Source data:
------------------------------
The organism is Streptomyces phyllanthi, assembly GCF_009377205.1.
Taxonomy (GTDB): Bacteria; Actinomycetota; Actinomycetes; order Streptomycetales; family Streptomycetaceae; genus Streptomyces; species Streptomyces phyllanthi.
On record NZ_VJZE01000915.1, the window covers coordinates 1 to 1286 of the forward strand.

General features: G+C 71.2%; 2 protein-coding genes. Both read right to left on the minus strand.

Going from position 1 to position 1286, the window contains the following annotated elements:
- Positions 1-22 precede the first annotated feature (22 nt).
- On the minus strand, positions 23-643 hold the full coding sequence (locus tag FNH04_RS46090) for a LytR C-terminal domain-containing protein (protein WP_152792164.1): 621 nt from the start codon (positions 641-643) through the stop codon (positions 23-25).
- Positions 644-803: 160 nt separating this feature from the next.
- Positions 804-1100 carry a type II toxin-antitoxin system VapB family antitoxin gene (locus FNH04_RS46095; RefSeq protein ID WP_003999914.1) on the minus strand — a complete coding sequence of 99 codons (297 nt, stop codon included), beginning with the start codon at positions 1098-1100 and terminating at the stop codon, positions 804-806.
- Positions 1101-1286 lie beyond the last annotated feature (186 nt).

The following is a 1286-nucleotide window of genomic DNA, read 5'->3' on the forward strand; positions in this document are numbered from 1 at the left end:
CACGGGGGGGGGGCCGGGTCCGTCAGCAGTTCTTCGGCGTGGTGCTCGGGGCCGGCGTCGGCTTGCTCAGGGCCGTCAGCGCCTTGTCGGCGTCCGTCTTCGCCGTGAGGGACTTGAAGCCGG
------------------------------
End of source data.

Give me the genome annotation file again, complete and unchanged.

The organism is Streptomyces phyllanthi, assembly GCF_009377205.1.
Taxonomy (GTDB): Bacteria; Actinomycetota; Actinomycetes; order Streptomycetales; family Streptomycetaceae; genus Streptomyces; species Streptomyces phyllanthi.
On record NZ_VJZE01000915.1, the window covers coordinates 1 to 1286 of the forward strand.

General features: G+C 71.2%; 2 protein-coding genes. Both read right to left on the minus strand.

Going from position 1 to position 1286, the window contains the following annotated elements:
- Positions 1-22 precede the first annotated feature (22 nt).
- On the minus strand, positions 23-643 hold the full coding sequence (locus tag FNH04_RS46090) for a LytR C-terminal domain-containing protein (protein WP_152792164.1): 621 nt from the start codon (positions 641-643) through the stop codon (positions 23-25).
- Positions 644-803: 160 nt separating this feature from the next.
- Positions 804-1100 carry a type II toxin-antitoxin system VapB family antitoxin gene (locus FNH04_RS46095; RefSeq protein ID WP_003999914.1) on the minus strand — a complete coding sequence of 99 codons (297 nt, stop codon included), beginning with the start codon at positions 1098-1100 and terminating at the stop codon, positions 804-806.
- Positions 1101-1286 lie beyond the last annotated feature (186 nt).

The following is a 1286-nucleotide window of genomic DNA, read 5'->3' on the forward strand; positions in this document are numbered from 1 at the left end:
CACGGGGGGGGGGCCGGGTCCGTCAGCAGTTCTTCGGCGTGGTGCTCGGGGCCGGCGTCGGCTTGCTCAGGGCCGTCAGCGCCTTGTCGGCGTCCGTCTTCGCCGTGAGGGACTTGAAGCCGG